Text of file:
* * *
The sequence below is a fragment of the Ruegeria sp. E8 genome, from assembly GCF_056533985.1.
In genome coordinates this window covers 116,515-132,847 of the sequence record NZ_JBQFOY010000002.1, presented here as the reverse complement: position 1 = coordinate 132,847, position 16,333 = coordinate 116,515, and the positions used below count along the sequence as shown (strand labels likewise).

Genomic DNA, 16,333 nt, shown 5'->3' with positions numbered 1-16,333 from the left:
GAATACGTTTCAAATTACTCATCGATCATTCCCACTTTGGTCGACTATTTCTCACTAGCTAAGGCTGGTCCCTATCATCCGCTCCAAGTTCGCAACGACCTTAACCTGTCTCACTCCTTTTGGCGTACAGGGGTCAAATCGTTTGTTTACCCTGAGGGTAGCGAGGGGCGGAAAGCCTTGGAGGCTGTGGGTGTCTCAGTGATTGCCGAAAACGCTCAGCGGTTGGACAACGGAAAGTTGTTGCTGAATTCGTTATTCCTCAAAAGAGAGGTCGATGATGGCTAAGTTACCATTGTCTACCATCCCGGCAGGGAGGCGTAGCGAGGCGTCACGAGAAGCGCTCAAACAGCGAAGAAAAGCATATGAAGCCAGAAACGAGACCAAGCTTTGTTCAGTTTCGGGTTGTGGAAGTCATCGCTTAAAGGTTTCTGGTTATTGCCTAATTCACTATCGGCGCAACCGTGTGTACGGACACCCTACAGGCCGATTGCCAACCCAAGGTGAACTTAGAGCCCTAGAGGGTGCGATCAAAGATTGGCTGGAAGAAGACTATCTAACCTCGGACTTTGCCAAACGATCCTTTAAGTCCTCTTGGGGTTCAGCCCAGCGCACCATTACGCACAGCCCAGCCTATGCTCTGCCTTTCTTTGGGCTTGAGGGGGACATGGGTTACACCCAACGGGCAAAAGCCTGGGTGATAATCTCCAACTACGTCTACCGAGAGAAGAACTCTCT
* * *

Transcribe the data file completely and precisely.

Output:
The sequence below is a fragment of the Ruegeria sp. E8 genome, from assembly GCF_056533985.1.
In genome coordinates this window covers 116,515-132,847 of the sequence record NZ_JBQFOY010000002.1, presented here as the reverse complement: position 1 = coordinate 132,847, position 16,333 = coordinate 116,515, and the positions used below count along the sequence as shown (strand labels likewise).

Genomic DNA, 16,333 nt, shown 5'->3' with positions numbered 1-16,333 from the left:
GAATACGTTTCAAATTACTCATCGATCATTCCCACTTTGGTCGACTATTTCTCACTAGCTAAGGCTGGTCCCTATCATCCGCTCCAAGTTCGCAACGACCTTAACCTGTCTCACTCCTTTTGGCGTACAGGGGTCAAATCGTTTGTTTACCCTGAGGGTAGCGAGGGGCGGAAAGCCTTGGAGGCTGTGGGTGTCTCAGTGATTGCCGAAAACGCTCAGCGGTTGGACAACGGAAAGTTGTTGCTGAATTCGTTATTCCTCAAAAGAGAGGTCGATGATGGCTAAGTTACCATTGTCTACCATCCCGGCAGGGAGGCGTAGCGAGGCGTCACGAGAAGCGCTCAAACAGCGAAGAAAAGCATATGAAGCCAGAAACGAGACCAAGCTTTGTTCAGTTTCGGGTTGTGGAAGTCATCGCTTAAAGGTTTCTGGTTATTGCCTAATTCACTATCGGCGCAACCGTGTGTACGGACACCCTACAGGCCGATTGCCAACCCAAGGTGAACTTAGAGCCCTAGAGGGTGCGATCAAAGATTGGCTGGAAGAAGACTATCTAACCTCGGACTTTGCCAAACGATCCTTTAAGTCCTCTTGGGGTTCAGCCCAGCGCACCATTACGCACAGCCCAGCCTATGCTCTGCCTTTCTTTGGGCTTGAGGGGGACATGGGTTACACCCAACGGGCAAAAGCCTGGGTGATAATCTCCAACTACGTCTACCGAGAGAAGAACTCTCT